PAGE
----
Parasite Control in Heifers

Posted: January 22, 2008

Dr. Arlen Mills, Extension Veterinarian, Capital Region, Pa.
April 19, 2002

Research has shown that Holstein heifers should calve between 22.5 and 23.5 months of age to maximize lifetime performance. But it has also been shown that weight at calving has a greater impact on first lactation performance than did calving age. This suggests that heifers be bred by weight and not just by age. This dictates that Holstein heifers weigh 750 to 850 pounds when bred to produce a fresh heifer that weighs in at 1250 pounds. One hindrance to raising heifers that meet these standards can be intestinal and stomach worms. We occasionally see the heifer that has been devastated by parasites but much more common is the chronic parasitism that results in reduced growth.

Roundworms are the most devastating internal parasite of cattle. These include the brown stomach worm, Ostertagia. All of these worms share a common life cycle. In an infected animal, adult worms produce eggs that are expelled from the host in the feces, contaminating the pasture. A pasture can remain contaminated for up to a year.

Once the eggs are passed unto the pasture, they hatch and become immature worms called larvae. Infection of a new host occurs when these larvae are consumed with blades of grass. These swallowed larvae mature in the new host, starting the life cycle all over again.

The level of parasite infestation in livestock and pastures varies with season and management practices. Parasite activity peaks in the spring, varies during the summer depending on conditions, and declines during a normal winter. Therefore, steps to control worm problems should focus on the times of higher worm activity.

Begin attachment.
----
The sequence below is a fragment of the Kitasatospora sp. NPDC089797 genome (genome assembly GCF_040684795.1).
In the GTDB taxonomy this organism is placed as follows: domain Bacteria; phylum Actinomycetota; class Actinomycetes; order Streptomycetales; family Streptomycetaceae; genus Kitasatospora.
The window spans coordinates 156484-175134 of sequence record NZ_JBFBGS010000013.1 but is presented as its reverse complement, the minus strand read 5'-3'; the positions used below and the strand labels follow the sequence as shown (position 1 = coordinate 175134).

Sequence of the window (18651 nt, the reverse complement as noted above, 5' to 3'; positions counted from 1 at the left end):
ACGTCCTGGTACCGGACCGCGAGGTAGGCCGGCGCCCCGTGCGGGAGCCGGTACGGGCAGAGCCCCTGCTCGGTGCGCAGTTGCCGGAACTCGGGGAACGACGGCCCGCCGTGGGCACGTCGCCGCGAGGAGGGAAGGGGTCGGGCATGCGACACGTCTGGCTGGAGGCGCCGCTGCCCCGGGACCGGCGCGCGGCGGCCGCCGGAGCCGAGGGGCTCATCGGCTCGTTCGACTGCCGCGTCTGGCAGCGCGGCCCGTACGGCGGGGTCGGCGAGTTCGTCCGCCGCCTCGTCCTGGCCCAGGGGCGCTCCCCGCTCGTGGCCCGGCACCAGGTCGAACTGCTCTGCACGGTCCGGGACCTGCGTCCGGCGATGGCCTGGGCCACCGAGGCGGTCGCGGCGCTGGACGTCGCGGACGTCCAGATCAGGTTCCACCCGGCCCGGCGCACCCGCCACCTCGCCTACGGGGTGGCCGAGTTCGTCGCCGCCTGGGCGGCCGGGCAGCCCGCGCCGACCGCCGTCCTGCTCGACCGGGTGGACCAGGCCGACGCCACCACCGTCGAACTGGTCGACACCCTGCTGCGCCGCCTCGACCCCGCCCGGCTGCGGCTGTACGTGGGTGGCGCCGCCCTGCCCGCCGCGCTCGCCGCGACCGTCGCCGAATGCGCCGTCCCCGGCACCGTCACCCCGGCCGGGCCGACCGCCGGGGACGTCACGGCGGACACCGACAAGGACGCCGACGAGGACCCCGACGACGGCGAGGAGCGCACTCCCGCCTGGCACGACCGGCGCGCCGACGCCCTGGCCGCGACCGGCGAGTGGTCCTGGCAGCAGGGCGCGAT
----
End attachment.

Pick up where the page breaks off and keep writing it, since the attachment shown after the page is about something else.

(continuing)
Age of livestock should also influence decisions concerning parasites. Younger cattle are more susceptible to worm infections. A mature cow under a good nutrition program will develop some acquired immunity to parasites so is less bothered by their presence than young cattle. Thus parasite control should focus on the young livestock.

Therefore, focus parasite control on young stock during the time of high worm activity and
combine management with proper use of deworming medications.

Deworming medications should be used in a timely manner so as to reduce infection before symptoms of disease occur. Treatment should be aimed at interrupting the life cycle of the parasite in an effort to minimize pasture contamination.

There are a number of dewormers on the market. Most of these products are either avermectins/milbemycins (ivermectin, doramectin, eprinomectin, and moxidectin) or benzimidazoles (oxfendazole, albendazole, fendbendazole). Avermectins/milbemycins have the advantages of providing control of some external parasites and persistent protection for days to weeks after treatment.

Putting this all together, we need to concentrate our efforts on controlling parasites in the young, growing stock by timely use of dewormers to limit contamination of pastures or lots. This will limit parasite burdens in the most susceptible stock. To do this, all young stock should be treated with an appropriate dewormer prior to being tuned out onto a lot or pasture. This should be done each spring in March or April to counter the spring rise in worm activity. If possible, place less susceptible, mature cattle on contaminated pastures and attempt to prevent overgrazing. Animals on overgrazed pastures graze closer to the ground and pick up more worm larvae.

Animals on pasture may need to be dewormed again in midsummer as worm egg counts tend to rise in lots or pastures where livestock are maintained. A final treatment needs to be done in the fall to remove any remaining worms. At this time be sure to use a product that removes external parasites as well before animals are grouped for winter housing.

Having your veterinarian do fecal egg counts can monitor levels of parasite infection and treatment success. Realistically, a herd should be sampled on multiple occasions to determine worm prevalence.

Most losses due to worm infestations go unnoticed due to the chronic nature of the problem. But this does not diminish the magnitude of the end result. Parasite control in young stock will provide a significant return on your investment.